NFL: Panthers address defense in draft
By Steve Reed
CHARLOTTE — The Carolina Panthers set out to improve their defense in the NFL draft, and general manager Marty Hurney is optimistic they’ve accomplished that goal.
But he acknowledged you can never be sure.
Hurney says he and coach Ron Rivera really like what happened over the course of the three-day draft but “you really don’t know until two or three years down the road.”
Nonetheless, Hurney said for the most part things fell Carolina’s way and they got the players they wanted in each round in the three-day draft.
The Panthers selected linebacker Luke Kuechly from Boston College in the first round, defensive end Frank Alexander from Oklahoma in the fourth, cornerback Josh Norman from Coastal Carolina in the fifth and safety D.J. Campbell from Cal in the seventh in hopes of shoring up a defense that ranked 28th in the league a year ago.
In Hurney’s eyes, the big key for the Panthers was landing Alexander in the fourth round.
The Panthers traded away a third round pick next year and a sixth rounder this year to move up into the fourth (103rd overall) overall to get him.
“I think really the fourth round and having that fall into place was probably the key,” Hurney said. “I think we felt like that kind of spurred the rest of the draft. We feel good. We feel like we helped our defense.”
The Panthers turned around and took punt returner Joe Adams from Arkansas with the 104th pick to help out their special teams.
Alexander was the pass-rushing defensive end Hurney coveted and tried, albeit unsuccessfully, to move up and get in the third round.
As luck would have it, Alexander he slid into the fourth round.
Hurney desperately wanted to move into the third round — they didn’t have one coming into the draft — to get Alexander and Rivera even implored him beforehand to “work his magic.”
It never materialized though.
Some of the teams that listened to trade offers wanted too much in exchange and others didn’t want to trade their pick.
“We weren’t able to get a third round pick and that was frustrating,” Hurney said.
Hurney said the Panthers had “an old first-day value on” on Alexander, meaning they’d him projected as a second-round pick.
“We thought the value was good, we liked the player, we thought he could come in and help us and provide depth to our defensive line and we did that,” Hurney said. “We also wanted to get Joe Adams the punt returner and we were able to get both of them back-to-back.”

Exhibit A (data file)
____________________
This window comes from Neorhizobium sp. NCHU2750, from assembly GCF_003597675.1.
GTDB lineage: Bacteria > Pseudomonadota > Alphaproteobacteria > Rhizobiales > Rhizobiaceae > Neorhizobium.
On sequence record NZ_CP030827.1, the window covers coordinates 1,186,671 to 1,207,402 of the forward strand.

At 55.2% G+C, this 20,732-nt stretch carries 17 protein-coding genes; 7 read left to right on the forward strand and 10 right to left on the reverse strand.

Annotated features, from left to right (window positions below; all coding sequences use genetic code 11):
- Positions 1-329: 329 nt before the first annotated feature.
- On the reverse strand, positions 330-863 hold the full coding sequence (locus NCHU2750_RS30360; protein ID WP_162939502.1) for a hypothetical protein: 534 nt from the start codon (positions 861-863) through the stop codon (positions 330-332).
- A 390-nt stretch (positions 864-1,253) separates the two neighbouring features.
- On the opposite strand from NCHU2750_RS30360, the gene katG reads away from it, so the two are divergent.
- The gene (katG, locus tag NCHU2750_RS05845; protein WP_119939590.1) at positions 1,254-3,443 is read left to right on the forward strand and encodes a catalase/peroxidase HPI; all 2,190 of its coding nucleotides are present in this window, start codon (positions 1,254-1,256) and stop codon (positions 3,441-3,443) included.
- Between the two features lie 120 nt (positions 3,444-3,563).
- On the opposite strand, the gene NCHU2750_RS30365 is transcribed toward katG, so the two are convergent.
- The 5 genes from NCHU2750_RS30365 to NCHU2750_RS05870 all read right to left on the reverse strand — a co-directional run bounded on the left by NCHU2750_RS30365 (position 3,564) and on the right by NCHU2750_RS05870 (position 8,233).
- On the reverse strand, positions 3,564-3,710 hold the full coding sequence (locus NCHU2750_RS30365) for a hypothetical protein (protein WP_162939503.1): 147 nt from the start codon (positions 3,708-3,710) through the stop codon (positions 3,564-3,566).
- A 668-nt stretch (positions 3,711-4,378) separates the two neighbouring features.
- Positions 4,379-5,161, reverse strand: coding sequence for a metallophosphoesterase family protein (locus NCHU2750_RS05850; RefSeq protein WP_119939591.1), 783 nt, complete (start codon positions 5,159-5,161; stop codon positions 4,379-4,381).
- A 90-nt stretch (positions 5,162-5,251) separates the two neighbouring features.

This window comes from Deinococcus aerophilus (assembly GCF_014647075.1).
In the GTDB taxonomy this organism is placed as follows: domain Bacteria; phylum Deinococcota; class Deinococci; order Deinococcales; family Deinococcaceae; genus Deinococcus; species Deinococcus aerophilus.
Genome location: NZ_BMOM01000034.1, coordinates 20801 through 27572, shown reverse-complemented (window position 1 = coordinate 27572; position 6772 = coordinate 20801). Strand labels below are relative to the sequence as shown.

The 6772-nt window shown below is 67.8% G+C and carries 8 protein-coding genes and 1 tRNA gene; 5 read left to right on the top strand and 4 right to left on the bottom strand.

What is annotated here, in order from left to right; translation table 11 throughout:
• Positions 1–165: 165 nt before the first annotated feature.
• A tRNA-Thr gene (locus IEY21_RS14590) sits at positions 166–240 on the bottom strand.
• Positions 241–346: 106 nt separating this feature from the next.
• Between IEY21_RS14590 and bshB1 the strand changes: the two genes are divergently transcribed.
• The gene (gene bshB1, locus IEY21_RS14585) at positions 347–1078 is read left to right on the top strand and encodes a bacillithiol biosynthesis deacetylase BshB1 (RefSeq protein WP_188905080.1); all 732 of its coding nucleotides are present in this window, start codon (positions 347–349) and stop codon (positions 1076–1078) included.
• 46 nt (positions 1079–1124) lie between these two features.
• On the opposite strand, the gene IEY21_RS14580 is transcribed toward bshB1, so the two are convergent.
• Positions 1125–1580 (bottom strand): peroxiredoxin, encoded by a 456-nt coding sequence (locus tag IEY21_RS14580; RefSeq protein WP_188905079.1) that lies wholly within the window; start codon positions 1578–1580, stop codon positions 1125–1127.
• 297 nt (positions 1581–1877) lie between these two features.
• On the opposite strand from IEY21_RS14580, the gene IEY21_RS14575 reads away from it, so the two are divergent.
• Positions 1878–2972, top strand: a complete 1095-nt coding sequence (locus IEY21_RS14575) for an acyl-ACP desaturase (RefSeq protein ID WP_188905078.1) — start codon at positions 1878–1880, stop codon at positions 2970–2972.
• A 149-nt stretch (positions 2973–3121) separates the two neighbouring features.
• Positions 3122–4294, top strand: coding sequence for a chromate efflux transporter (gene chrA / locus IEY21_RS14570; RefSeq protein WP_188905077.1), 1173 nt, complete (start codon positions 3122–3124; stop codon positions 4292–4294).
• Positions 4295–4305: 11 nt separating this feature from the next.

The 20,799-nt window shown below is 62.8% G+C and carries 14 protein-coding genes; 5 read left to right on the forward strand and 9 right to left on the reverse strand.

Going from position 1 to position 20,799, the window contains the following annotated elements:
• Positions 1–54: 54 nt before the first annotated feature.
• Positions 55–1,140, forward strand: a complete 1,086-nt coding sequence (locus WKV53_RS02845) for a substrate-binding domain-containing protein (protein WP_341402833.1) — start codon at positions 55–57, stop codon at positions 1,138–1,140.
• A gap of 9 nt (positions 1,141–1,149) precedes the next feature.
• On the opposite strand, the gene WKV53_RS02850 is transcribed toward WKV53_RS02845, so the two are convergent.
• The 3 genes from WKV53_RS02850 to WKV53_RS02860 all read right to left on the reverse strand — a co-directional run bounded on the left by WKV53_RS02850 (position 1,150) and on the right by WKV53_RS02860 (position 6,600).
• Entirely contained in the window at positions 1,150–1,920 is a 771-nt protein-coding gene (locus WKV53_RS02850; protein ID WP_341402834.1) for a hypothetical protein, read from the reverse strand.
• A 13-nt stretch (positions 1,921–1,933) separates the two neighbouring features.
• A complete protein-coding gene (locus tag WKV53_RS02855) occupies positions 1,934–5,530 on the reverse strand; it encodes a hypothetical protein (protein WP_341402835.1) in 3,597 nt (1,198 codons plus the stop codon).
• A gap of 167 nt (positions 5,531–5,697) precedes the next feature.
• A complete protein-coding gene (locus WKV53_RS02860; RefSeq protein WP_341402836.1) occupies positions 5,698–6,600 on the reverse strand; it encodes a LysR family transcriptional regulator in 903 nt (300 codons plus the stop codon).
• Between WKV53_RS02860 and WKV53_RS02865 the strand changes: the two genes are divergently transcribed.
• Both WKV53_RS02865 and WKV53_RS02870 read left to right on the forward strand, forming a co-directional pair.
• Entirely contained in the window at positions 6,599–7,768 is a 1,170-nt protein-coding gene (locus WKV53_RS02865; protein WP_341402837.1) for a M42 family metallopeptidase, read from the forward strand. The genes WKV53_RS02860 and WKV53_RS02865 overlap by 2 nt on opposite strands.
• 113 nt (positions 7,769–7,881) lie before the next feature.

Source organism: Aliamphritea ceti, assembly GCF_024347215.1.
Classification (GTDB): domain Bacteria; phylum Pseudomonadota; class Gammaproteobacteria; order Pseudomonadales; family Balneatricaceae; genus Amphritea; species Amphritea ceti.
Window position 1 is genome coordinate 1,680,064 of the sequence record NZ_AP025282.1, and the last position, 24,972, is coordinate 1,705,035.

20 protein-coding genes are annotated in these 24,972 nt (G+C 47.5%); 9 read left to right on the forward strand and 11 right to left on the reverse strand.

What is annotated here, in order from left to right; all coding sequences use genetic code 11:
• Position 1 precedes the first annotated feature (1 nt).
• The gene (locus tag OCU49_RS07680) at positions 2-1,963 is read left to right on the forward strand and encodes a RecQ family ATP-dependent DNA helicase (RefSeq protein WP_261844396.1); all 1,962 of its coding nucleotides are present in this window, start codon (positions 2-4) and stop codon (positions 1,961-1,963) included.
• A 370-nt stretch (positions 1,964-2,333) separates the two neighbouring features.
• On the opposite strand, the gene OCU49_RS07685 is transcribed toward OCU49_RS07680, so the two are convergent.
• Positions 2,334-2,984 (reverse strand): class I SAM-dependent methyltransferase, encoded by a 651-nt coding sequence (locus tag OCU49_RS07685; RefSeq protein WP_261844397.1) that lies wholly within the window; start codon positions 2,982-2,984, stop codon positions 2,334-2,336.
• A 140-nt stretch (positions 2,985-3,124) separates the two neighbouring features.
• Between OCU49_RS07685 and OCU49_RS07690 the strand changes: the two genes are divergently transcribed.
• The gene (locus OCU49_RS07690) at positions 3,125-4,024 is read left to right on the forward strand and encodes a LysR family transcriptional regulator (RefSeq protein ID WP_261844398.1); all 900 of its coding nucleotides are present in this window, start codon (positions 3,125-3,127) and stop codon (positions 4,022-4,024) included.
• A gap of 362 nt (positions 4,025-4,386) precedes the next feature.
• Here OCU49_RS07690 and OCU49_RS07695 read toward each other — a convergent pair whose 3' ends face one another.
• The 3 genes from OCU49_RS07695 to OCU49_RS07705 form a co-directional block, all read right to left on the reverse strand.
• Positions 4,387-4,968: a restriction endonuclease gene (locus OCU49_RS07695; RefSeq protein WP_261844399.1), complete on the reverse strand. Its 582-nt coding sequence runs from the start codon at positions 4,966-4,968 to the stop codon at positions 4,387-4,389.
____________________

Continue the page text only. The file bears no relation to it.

The 6-4, 270-pound Alexander had 20.5 sacks during his career and will figure into the mix as a pass rusher coming off the bench on obvious passing downs.
“What happened in the fourth round was tremendous,” Rivera said. “Being able to get Frank Alexander, a guy that we’ve liked for a long time, a guy that could come in and help us and be part of that rotation as far as our defensive ends were concerned, that was great. We’re excited about him and who he is as a football player.”
Kuechly was a guy the Panthers couldn’t pass up given his production in college.
Rivera said he still doesn’t know where they’ll play him when the rookie minicamp begins in two weeks, but at some point either he or Jon Beason will need to move to outside linebacker.
Both are traditionally middle linebackers, although the Panthers like Kuechly’s versatility.
Norman, who had good size and length, is a player the Panthers are hoping can help in nickel and dime packages in a pass-happy NFC South that features quarterbacks Drew Brees, Matt Ryan and Josh Freeman.
“If you look around at what’s happening in our division and then in the league itself, people are having these big receivers and Tampa Bay did themselves a great service getting a guy like Vincent Jackson and Atlanta did last year when they went out and got Julio Jones,” Rivera said. “So you’ve got to be able to compete against those guys and you’ve got to have guys that have that kind of ability.”
Rivera likes Campbell’s special teams ability and thinks he can be a playmaker at safety given time to develop.
The Associated Press